Like a few other young bilingual Latino artists — the L.A.-based Guatemalan singer-songwriter Gaby Moreno and the Florida funk fusionists Elastic Bond come to mind — La Santa Cecilia is pointing U.S. pop not so much toward what F. Scott Fitzgerald called "the orgiastic future," but the orgiastic polyrhythmic here-and-now.
Krys compared the band's new album to an iPod shuffle. "The biggest virtue of the band is also the hardest thing about the band to explain to people, is that they don't fit anywhere," he said. What La Santa Cecilia's music embodies, Krys said, is "not the L.A. people know, but the L.A. that people in L.A. know."
One continuing challenge, Krys continued, is trying to explain that very L.A. sound to Latin American promoters and journalists who haven't seen the group perform.
That's true of La Santa Cecilia's wardrobe as well. Both for political and cultural reasons, Chicano bands sometimes feel more compelled to assert their Latin identity than their cross-border counterparts. That can produce some comic paradoxes.
"When we went to Mexico this last time we were doing this interview, and they sat us down with this band from Mexico called Vicente Gallo, like an alternative indie group," Ramirez said. "They're dressed like kind of British indie-looking rockers, and we're dressed like all super-folkloric."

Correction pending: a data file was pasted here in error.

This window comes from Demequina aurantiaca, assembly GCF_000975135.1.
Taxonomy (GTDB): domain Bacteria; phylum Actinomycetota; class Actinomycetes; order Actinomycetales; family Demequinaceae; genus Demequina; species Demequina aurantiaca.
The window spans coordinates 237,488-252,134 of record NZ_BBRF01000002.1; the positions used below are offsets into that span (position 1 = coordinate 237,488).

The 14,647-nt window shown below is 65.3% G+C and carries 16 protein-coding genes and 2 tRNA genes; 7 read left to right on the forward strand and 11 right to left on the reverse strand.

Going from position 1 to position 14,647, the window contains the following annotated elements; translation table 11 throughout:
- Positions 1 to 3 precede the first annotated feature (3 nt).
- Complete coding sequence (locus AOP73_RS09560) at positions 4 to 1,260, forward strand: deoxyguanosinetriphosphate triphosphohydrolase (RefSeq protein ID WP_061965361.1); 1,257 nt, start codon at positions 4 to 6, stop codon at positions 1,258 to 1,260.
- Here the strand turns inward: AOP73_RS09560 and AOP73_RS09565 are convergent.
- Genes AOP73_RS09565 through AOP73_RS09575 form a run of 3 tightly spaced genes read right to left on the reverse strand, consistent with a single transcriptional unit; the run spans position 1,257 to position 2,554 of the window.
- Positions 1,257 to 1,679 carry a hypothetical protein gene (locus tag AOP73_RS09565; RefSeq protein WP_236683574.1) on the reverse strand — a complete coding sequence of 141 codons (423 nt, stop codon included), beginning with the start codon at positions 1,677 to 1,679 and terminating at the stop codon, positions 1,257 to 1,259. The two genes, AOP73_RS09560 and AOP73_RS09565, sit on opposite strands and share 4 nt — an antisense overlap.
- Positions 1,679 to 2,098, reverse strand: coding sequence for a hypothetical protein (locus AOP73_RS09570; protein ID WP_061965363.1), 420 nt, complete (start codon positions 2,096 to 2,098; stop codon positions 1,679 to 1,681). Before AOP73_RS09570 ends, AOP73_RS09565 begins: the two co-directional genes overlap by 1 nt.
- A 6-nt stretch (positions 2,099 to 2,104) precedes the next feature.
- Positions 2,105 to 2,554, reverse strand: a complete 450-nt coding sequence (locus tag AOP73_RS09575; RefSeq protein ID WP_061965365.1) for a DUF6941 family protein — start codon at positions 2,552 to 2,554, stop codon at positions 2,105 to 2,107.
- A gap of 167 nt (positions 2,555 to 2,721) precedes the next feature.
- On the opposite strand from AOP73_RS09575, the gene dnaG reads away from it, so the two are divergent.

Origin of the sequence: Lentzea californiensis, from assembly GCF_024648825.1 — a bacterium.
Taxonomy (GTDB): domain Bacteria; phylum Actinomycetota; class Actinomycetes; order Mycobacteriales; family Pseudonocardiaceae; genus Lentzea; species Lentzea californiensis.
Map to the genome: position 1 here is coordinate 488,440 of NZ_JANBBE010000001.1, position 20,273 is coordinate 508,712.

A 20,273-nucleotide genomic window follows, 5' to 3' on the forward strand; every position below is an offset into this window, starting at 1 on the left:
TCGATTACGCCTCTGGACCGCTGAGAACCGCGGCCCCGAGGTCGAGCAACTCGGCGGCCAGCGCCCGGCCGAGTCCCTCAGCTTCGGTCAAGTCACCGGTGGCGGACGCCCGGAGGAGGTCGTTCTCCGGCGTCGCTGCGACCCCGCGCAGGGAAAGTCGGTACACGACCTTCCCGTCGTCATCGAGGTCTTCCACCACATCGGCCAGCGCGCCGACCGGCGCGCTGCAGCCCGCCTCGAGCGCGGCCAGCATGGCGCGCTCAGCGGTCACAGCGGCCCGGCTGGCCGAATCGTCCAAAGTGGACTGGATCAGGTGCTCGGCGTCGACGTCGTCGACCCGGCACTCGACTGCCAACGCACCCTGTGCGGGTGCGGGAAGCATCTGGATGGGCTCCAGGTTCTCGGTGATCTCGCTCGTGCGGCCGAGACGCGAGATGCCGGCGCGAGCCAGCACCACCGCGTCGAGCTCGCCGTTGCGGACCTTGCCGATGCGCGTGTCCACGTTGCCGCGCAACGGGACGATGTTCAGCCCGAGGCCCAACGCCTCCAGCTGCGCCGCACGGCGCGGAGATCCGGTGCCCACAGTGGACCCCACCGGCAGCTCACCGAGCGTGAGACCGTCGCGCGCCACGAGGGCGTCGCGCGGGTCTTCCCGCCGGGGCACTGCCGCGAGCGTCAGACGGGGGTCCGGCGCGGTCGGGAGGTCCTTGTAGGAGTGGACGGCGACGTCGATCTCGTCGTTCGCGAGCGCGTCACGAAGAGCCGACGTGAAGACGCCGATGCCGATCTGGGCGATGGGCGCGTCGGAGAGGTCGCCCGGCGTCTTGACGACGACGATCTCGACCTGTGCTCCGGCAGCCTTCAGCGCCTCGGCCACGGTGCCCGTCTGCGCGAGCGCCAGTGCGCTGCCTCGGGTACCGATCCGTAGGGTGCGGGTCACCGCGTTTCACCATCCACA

Produced by Krys, "Treinta Días" was the first record to capture the band's complex musical identity, good-natured energy and technical chops. It reached No. 3 on iTunes' Latin music rankings, on par with releases by Pitbull and Marc Anthony, and the Top 10 of Billboard's Latin albums charts.
It also got a boost from Elvis Costello, who co-wrote one album track ("Losing Game") on which he sang a duet with La Marisoul. She returned the favor, supplying a guest vocal on Costello and the Roots' album, "Wise Up Ghost."
"Treinta Días" also established the group as a next-wave successor to quintessential L.A. outfits like Los Lobos, Quetzal and Ozomatli that pioneered cross-border fusions of rock, funk, punk, ska, cumbia, son jarocho, norteño and more. La Santa Cecilia toured last year with Los Lobos, which was celebrating its 40th anniversary, and closed out one show with a group encore of "La Bamba," forming a generational bridge stretching from Ritchie Valens onward.
Afterward, Los Lobos came to La Santa Cecilia's dressing room. Cesar Rosas kissed La Marisoul's hand, and David Hidalgo told the younger group, "It's your turn now."
As is often the case in the catch-all Grammy category of urban-alternative-Latin, this year's competition is formidable, with entries from veteran Mexican rock bands El Tri and Café Tacuba; the Buenos Aires hip-hop and disco-funk duo Illya Kuryaki and the Valderramas; and Los Amigos Invisibles, the Caracas-by-way-of-New-York acid-jazz funksters.
But when the members of La Santa Cecilia turn up at Staples Center on Sunday, many of their Eastside musical elders will be unabashedly rooting for them.
"Some bands come out of a garage," said Quetzal Flores, whose band Quetzal won last year's Latin alternative Grammy for its album "Imaginaries." La Santa Cecilia "come out of a community that is a continuum of a long trajectory of art and culture and music."
"So no matter what happens, they go out there and struggle. But they can always come back and land on a soft pillow that is their community."
[For the record 12:11 p.m. PST Jan. 25: An earlier version of this post identified bassist Alex Bendana as Salvadoran American. He is Nicaraguan.]